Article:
If one may return for a brief moment to the discussion in the SWP, there is a rather important point that’s worth underlining. It is of course welcome that improving party democracy is on the agenda, for the first time in more than a generation, and that the CC majority actually realises that there is a democratic deficit. Although, having said that, how much democracy the ranks get will depend on them sustaining some pressure on the Curia.
But here’s my point, and this is where I think Chris Harman hits the nail on the head. It’s not only a question of structure, although structures are indeed important, but more importantly of the culture. It’s a bit like New Labour liberalising the licensing laws – you can extend opening hours easily enough, but creating a more civilised drinking culture is much more difficult. As the Renaissance Man puts it:
It is not that comrades lack democratic rights in the abstract… The problem is that our structures have not in practice encouraged people to participate actively in decision making. There has been a tendency for comrades to rely on the CC to make decisions, even if this is in part because on very important decisions, such as the attitude to the anti-capitalist movement and the initiative to launch Stop the War, they could see that the CC was correct. The result is precisely the vicious circle of people leaving decisions to the CC and CC members falling into the easy trap of assuming that only they have the capacity to make the decisions. This is what we have to deal with. We need a national leadership which is wider than just the full time members of the CC.
This could come from Chris’ “Party and Class”, which is a problematic essay – especially in the way Chris assumes that centralism must always trump democracy in the last analysis in order for anything to be done – but which does at least contain the warning that you must have an educated and critical cadre, which is the only way to safeguard the party against an arbitrary and capricious leadership.
There’s a serious issue here, though, about the actually existing culture of deference and how it arises. Neil Davidson and John Molyneux point out, and Alex Callinicos concedes, the CC’s long-established practice of keeping disagreements internal to itself, and of maintaining a united face in front of the members. The first thing to say is that this peculiar method of operating, where the CC has a private discussion, puts its position en bloc to the party, then the party has a private discussion, then puts its position en bloc to the class, has nothing in common with the practice of the Bolsheviks under Lenin. The second thing is that, if the CC remains united on even the most minor of issues, it’s very difficult to challenge any pronunciamentos from above.
Now, you put that together with the formal structures, or lack thereof. The late John Sullivan dealt with this in a slightly flippant manner:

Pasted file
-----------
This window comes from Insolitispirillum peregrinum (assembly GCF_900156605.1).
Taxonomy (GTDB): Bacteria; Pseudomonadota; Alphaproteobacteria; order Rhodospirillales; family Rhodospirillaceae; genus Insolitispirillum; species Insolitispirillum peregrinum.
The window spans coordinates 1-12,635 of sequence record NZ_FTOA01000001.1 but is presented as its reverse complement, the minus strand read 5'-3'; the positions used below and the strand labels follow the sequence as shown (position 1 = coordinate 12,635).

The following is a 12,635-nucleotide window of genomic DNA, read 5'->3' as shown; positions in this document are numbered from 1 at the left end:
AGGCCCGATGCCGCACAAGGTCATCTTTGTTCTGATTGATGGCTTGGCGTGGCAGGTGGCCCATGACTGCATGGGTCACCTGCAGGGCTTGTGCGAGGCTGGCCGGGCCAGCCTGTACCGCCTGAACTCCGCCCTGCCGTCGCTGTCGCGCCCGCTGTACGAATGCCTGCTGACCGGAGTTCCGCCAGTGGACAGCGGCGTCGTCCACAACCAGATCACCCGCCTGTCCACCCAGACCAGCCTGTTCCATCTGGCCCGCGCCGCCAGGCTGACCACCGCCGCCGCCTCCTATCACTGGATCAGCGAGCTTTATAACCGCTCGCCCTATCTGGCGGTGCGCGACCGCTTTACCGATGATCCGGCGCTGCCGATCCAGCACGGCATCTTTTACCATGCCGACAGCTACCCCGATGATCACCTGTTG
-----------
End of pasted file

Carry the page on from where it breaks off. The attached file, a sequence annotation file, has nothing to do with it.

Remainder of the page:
The SWP’s leaders have a keen appreciation of the dynamics of their group, and have evolved an organisational structure which is remarkably well suited to its functioning. It bears little resemblance to a traditional labour movement bureaucracy and there is no imitation of the Labour Party’s baroque edifice of local/district and regional committees. In fact there are no organisational intermediaries between the central bureaucracy and the local leaderships of branches. Such a structure, accentuated by the absence of a comprehensive educational programme, means that the group’s publications play the key role in maintaining group identity and doctrinal cohesion. The process is remarkably libertarian as, although a line is elaborated and spelled out in Socialist Worker, potential dissidents are not instructed on the line by authorised inquisitors. They may even, if they wish, object to it and write outlining an alternative. However, there are no forums apart from the desperately low level branch discussions where alternative policies can be discussed. Consequently, the group whose ideology most attacks bureaucracy and praises rank and file initiative has a bigger gap between the leadership and the rank and file than does any of its rivals. Some of the leaders privately express distaste for the role of enlightened despots which is imposed on them.
Well, we can see some evidence of the latter emerging. But one telltale manifestation of this problem with the culture is identified by the Harmanator:
Let’s have more from comrades who think the positions we express on particular issues are wrong or simplistic. I personally was bit disappointed when I wrote what I thought was a provocative article on neoliberalism and no one responded to it.
I don’t think Chris is being at all disingenuous here when he laments the unresponsiveness of the rank and file. You will recall that the priests of Baal expressed similar dissatisfaction at their god’s failure to render service. The big problem here is the deference to gurus, which is sometimes harmless, sometimes leads simply to follies like the ten-year campaign against postmodernism (based on a book where Alex’s grasp of postmodernism was, to say the least, questionable) and sometimes to an out-and-out failure to challenge obvious mistakes coming from above.